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of the New York show.
The 50,000 Japanese 3G subscribers in January 2002 grew to 150,000 in January 2003, he said, but by the end of May that number swelled to 350,000.
"The main problems were fixed this year," Ono said. "Coverage reached 91 percent as of March 2003. Battery life became more than 200 hours. And price and weight (of 3G handsets) are almost comparable to 2G (second generation) handsets."
3G can use all the momentum it can get. Mobile phone network operators spent enormous amounts of money buying tracts of the radio wave spectrum for 3G services that have arrived later andthan hoped. In the meantime, the 802.11 "Wi-Fi" wireless networking technology has caught on, even with such as AT&T Wireless and Verizon.
NTT DoCoMo has been signing partnerships across the world in order to spread its 3G technology and I-mode services. To bring its mobile phone technology and services to the United States, the company took a 16 percent stake in AT&T Wireless, which has pledged to bring 3G service to San Francisco, Seattle, Dallas and San Diego by the end of December 2004.
3G networks can transfer data at 384 kilobits per second, Ono said--about 40 times faster than the 2G rate. That speed will improve video transfers for educational and business telecommunication. It will also help those who communicate remotely through sign language. The new SO505i phone built by Sony costs about $200 to $250, he said.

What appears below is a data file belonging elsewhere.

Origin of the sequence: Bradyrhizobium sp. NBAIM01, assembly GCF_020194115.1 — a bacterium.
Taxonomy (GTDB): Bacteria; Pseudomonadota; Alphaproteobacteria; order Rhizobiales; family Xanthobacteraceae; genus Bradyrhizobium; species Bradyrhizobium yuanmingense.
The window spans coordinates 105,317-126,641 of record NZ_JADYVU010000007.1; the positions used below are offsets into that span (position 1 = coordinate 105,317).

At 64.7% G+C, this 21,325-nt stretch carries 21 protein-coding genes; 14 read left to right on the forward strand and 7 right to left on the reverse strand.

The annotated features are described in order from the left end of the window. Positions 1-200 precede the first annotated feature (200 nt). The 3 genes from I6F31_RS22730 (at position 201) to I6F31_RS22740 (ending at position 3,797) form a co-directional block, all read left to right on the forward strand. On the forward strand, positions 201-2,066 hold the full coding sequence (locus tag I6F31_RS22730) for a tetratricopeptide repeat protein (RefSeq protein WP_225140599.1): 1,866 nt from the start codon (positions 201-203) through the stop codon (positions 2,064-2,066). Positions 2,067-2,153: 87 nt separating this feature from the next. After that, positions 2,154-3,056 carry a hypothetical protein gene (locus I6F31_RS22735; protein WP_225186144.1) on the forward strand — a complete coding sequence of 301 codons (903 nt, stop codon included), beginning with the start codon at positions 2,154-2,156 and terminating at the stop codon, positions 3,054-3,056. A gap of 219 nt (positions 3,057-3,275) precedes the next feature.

NTT DoCoMo charges less for 3G services, because the network and phone equipment costs have dropped. Voice calls cost 44 cents per minute with 2G networks but just 26 cents with 3G. A thousand packets of data cost $2.53 with 2G but just 17 cents with 3G, he said.
It takes patience to build a new network. In Japan, it will take three years before NTT DoCoMo's 3G service will be profitable and five years before it will have made enough money to pay for the installation costs, Ono said at a news conference after his speech.
And soon, the company will have to do it again. "We think 4G--we have not decided--maybe will be available in seven years--about 2010," Ono said.
NTT DoCoMo has beenat CeBit. The company and AT&T also have a demonstration center in New York with a 3G base station that lets people try actual 3G phone services.
In Japan, NTT DoCoMo offers numerous I-mode services. The most popular is e-mail, which accounts for 50 percent of I-mode usage. About 27 percent of the usage is for tapping into third-party services, while the remaining 23 percent involves use of services built into the I-menu service NTT DoCoMo offers.
The I-mode service was launched in 1999; there now are about 70,000 I-mode content sites available. The company is launching new services that let users send and receive photos, videos and music. The phones can be used to make online credit card purchases without transmitting credit card information. And a spinoff called C-mode lets people buy products from vending machines by slipping their phones into a slot.
"At the beginning, even NTT DoCoMo's top management was skeptical about the potential of I-mode, especially because of small black-and-white screens and a transmission rate of 9.6 kilobits per second," Ono said. That skepticism has evaporated: "I-mode has created $7 billion in new revenue for NTT DoCoMo," he said.